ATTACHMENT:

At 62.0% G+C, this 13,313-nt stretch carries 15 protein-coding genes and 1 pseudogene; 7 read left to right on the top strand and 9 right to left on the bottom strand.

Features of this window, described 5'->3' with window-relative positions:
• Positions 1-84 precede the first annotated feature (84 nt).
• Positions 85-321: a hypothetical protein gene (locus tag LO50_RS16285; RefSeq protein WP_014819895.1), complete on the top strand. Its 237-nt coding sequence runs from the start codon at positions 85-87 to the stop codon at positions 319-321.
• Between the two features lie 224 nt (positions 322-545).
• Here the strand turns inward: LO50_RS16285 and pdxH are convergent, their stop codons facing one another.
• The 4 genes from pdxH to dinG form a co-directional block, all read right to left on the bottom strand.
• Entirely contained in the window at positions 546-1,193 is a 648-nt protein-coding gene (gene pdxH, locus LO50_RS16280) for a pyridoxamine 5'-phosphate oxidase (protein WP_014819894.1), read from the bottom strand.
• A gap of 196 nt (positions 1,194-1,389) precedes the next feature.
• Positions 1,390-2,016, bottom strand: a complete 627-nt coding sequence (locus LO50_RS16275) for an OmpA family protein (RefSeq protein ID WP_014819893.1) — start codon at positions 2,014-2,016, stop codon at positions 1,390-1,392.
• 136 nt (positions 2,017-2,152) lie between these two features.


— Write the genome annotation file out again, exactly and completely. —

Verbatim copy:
At 62.0% G+C, this 13,313-nt stretch carries 15 protein-coding genes and 1 pseudogene; 7 read left to right on the top strand and 9 right to left on the bottom strand.

Features of this window, described 5'->3' with window-relative positions:
• Positions 1-84 precede the first annotated feature (84 nt).
• Positions 85-321: a hypothetical protein gene (locus tag LO50_RS16285; RefSeq protein WP_014819895.1), complete on the top strand. Its 237-nt coding sequence runs from the start codon at positions 85-87 to the stop codon at positions 319-321.
• Between the two features lie 224 nt (positions 322-545).
• Here the strand turns inward: LO50_RS16285 and pdxH are convergent, their stop codons facing one another.
• The 4 genes from pdxH to dinG form a co-directional block, all read right to left on the bottom strand.
• Entirely contained in the window at positions 546-1,193 is a 648-nt protein-coding gene (gene pdxH, locus LO50_RS16280) for a pyridoxamine 5'-phosphate oxidase (protein WP_014819894.1), read from the bottom strand.
• A gap of 196 nt (positions 1,194-1,389) precedes the next feature.
• Positions 1,390-2,016, bottom strand: a complete 627-nt coding sequence (locus LO50_RS16275) for an OmpA family protein (RefSeq protein ID WP_014819893.1) — start codon at positions 2,014-2,016, stop codon at positions 1,390-1,392.
• 136 nt (positions 2,017-2,152) lie between these two features.